Telephone: (702) 384-8600

English • Español • Française • Tagalog • עברית

114 Illegal Aliens Arrested at Workplace Raid

Cleveland.com has an AP report that on June 5, 2018, federal agents supported by local law enforcement made a total of one hundred and fourteen arrests at two workplaces in Ohio.

The most interesting aspects are buried at the bottom of the story.

The investigation into Corso’s began in October 2017 when the U.S. Border Patrol arrested a woman who gave stolen identity documents to job applicants in the country illegally, said Steve Francis, head of U.S. Immigration and Customs Enforcement’s Homeland Security Investigations unit in Detroit.

The document vendor led investigators to the landscaping company, where they examined documents in its files for irregularities, Francis said. Some Social Security numbers belonged to dead people.

Of the 313 employees whose records were examined, 123 were found suspicious and targeted for arrest and criminal charges of identity theft and, in nearly all cases, tax evasion.

Lawyers must always advise their clients to obey the law. “Undocumented alien,” or “undocumented American” don’t mean anything. When someone is arrested and brought to court, the judge will look at the law, and the law says that entering the United States without permission is a crime, that using another person’s social security number is a crime, that working in the United States without permission is a crime.

If you need immigration help, or have concerns about your status, we recommend that you discuss your concerns with a lawyer.

Illegal Border Crossings Back Up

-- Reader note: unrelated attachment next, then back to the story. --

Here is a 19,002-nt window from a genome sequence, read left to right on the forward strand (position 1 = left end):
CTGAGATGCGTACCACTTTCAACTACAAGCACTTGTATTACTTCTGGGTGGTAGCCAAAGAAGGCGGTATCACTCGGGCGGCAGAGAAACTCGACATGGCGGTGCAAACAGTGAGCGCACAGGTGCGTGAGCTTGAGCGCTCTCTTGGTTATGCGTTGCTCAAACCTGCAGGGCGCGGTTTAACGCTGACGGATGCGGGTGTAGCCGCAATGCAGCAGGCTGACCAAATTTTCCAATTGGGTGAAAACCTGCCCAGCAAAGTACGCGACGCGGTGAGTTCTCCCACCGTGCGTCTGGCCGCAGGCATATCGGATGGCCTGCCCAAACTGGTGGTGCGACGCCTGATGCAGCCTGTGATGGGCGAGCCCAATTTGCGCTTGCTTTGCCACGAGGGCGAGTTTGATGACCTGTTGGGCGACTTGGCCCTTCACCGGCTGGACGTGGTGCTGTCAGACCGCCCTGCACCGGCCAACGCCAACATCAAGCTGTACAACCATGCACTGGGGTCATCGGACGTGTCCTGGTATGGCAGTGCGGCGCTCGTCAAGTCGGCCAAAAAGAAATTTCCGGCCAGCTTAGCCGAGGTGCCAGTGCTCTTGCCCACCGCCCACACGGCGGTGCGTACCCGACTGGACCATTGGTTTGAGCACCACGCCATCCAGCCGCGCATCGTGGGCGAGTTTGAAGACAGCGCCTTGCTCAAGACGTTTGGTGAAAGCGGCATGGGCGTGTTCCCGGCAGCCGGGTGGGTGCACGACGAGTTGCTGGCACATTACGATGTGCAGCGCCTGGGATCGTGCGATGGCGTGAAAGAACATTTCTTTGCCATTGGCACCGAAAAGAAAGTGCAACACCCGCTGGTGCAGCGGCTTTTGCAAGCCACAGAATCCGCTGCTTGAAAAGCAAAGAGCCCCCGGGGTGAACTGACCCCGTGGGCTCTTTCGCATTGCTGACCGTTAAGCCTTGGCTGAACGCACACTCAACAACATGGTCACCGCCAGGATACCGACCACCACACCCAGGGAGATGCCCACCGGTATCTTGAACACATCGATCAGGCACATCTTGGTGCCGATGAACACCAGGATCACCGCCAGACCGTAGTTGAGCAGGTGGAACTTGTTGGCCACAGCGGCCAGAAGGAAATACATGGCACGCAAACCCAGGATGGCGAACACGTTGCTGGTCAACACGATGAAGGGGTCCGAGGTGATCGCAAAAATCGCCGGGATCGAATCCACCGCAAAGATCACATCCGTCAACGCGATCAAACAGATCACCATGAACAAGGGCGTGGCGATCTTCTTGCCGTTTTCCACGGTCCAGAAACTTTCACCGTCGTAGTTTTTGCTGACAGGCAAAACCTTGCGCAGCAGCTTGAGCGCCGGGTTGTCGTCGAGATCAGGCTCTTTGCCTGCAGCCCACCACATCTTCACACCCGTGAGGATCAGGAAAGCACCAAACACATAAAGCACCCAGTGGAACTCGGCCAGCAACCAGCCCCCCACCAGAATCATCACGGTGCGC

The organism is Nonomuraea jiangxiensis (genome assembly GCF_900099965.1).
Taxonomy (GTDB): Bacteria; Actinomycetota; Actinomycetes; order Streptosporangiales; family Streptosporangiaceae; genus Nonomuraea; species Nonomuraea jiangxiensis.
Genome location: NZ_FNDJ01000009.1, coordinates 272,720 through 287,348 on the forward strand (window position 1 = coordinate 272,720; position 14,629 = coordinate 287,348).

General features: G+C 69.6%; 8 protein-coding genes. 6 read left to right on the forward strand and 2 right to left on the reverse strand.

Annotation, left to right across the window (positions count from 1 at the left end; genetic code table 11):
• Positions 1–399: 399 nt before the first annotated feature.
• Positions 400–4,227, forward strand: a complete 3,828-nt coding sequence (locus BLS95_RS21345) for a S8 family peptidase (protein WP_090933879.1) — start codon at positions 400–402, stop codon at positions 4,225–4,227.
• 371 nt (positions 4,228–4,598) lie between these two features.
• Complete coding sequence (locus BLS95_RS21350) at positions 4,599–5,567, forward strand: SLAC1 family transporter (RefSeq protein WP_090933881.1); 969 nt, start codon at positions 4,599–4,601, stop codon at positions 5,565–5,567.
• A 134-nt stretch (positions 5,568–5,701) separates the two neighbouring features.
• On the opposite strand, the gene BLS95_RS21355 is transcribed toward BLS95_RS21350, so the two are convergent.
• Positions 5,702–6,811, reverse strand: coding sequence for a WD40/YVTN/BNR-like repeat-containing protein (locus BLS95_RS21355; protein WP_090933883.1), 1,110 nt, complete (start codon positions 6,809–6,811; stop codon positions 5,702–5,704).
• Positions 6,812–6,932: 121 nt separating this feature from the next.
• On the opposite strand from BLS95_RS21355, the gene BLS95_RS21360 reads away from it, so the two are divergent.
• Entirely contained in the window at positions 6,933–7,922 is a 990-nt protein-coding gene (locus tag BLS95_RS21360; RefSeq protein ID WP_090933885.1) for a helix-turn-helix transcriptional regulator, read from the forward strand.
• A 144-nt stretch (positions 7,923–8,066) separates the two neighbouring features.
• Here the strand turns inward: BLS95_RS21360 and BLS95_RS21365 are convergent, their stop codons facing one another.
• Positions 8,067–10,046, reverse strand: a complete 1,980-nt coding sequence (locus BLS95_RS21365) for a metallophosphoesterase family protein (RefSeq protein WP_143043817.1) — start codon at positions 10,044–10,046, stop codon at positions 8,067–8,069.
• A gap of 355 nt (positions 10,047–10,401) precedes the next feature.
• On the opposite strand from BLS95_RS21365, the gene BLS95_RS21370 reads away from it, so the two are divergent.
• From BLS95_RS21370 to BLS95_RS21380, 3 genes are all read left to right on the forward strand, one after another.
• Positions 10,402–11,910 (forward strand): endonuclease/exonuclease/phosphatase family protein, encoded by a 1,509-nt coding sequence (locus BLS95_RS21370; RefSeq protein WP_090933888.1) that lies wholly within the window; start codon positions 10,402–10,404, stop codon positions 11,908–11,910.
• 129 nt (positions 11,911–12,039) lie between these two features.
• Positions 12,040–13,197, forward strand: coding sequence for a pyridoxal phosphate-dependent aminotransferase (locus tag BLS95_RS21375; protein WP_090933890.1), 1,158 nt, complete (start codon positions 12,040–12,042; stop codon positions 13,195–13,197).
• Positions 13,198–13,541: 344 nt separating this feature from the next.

The Mercury News reports that illegal border crossings have gone back up.

Large groups of Central American migrants have been taken into custody in the Rio Grande Valley of South Texas in recent weeks, according to Border Patrol agents, speaking on the condition of anonymity because they are not authorized to discuss operations. During one 24-hour span in May, 434 migrants were processed at the Border Patrol station in McAllen, agents said.

“The numbers have been very high,” said one agent assigned to the Rio Grande Valley, the nation’s busiest corridor for illegal migration. “It’s to the point that we have had to bring in buses to come out and load these folks up, or send four of five vans at a time.”

Another agent said so many migrants were apprehended in the Rio Grande Valley in May that many were diverted to other sections of the border for processing. The Justice Department has reassigned additional prosecutors to the border region to increase the number of migrants it charges with federal crimes, but one veteran border agent said it was “too early to tell” if the tougher enforcement measures were giving pause to migrants thinking of making the journey from Honduras, El Salvador and Guatemala.

This has prompted tough talk from DHS Secretary Nielsen.

During a visit Thursday to the Nogales border crossing in southern Arizona, Nielsen called the increase in illegal migration a crisis and said Homeland Security officials were working to “end this lawlessness.”